Pope Francis landed in Iraq for a historic tour of the war-ravaged nation, where he is expected to meet with members of the country’s dwindling Christian community and draw attention to their plight.
The trip, which marks the first-ever papacy visit to Iraq, also includes meetings with the country’s top political and religious officials. It is the pontiff’s first trip outside of Italy since the start of the pandemic.
“I am happy to start trips again and this is a symbolic trip. It’s a duty,” the Pope told journalists traveling with him on the papal plane. “It has been a martyred land for too long.”
On Friday, the pontiff held meetings with Prime Minister Mustafa al-Kadhimi and President Barham Salih. Rows of traditional dancers, none of whom wore masks, greeted the Pope as he arrived at Baghdad International Airport.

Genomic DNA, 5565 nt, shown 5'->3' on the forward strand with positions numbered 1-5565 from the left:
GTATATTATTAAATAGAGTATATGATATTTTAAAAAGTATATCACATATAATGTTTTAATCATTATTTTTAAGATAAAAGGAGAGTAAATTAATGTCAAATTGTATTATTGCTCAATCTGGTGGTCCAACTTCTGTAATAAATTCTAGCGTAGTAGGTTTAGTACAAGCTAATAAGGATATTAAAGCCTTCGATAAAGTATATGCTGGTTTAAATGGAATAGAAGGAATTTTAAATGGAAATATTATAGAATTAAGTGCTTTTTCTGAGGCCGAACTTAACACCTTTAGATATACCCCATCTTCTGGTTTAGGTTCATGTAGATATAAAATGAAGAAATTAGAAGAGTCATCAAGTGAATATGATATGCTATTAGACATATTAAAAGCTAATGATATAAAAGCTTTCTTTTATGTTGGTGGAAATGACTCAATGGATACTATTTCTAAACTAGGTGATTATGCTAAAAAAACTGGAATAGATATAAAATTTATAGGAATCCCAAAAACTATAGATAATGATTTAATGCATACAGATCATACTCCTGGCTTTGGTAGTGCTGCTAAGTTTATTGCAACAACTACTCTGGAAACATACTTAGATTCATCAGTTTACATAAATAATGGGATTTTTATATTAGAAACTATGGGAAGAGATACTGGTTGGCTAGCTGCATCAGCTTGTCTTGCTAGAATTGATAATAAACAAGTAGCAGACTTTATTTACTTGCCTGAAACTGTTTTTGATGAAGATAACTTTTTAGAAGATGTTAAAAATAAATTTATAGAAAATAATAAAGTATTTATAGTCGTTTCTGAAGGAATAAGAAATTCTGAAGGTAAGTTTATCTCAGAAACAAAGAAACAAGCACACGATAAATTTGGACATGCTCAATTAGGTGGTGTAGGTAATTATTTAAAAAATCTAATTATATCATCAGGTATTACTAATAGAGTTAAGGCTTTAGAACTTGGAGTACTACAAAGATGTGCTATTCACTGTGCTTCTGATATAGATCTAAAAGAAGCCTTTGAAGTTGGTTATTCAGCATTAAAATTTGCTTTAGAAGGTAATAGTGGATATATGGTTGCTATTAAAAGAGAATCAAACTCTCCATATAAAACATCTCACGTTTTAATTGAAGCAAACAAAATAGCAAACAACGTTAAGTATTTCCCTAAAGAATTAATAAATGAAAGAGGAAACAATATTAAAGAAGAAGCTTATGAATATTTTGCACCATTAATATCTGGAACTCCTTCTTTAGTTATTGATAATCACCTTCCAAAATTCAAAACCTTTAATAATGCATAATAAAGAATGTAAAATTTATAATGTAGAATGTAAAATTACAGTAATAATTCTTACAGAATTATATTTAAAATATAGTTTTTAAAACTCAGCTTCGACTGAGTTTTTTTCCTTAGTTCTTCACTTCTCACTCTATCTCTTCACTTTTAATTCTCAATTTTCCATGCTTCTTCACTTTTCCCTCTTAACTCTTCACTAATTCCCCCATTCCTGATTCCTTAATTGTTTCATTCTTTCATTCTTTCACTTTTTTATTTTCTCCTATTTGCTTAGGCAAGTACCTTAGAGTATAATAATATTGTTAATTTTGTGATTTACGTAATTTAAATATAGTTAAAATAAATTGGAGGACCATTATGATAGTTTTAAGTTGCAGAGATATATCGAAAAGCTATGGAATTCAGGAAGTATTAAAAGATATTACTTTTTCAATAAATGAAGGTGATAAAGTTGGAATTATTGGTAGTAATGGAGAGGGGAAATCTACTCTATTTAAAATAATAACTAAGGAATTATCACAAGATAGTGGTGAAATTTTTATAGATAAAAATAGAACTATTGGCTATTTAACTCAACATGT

He will later meet with clerics and other officials at a Baghdad church that was the site of a bloody 2010 massacre.
Francis was widely expected to cancel the visit after a surge in coronavirus cases gripped Iraq in recent weeks, and a spate of new rocket attacks deepened security fears. But the Pope insisted that the visit go on as scheduled, referring to Iraq’s ancient Christian community as “that martyred Church.”
Iraqi officials have hailed the visit as an important moment for the country, while privately admitting that the timing of the trip has proved a challenge for authorities.
Pope Francis and his entourage have all been vaccinated.
Thought to be one of the oldest Christian communities in the world, prior to the 2003 US invasion, there were 1.5 million Christians in Iraq. Around 80% of them have since fled, according to leading Christian clerics there.
Members of the Christian minority, which was the target of repeated attacks by extremists, say they hope the papal visit will underscore the neglect they feel they have endured from Iraq’s authorities.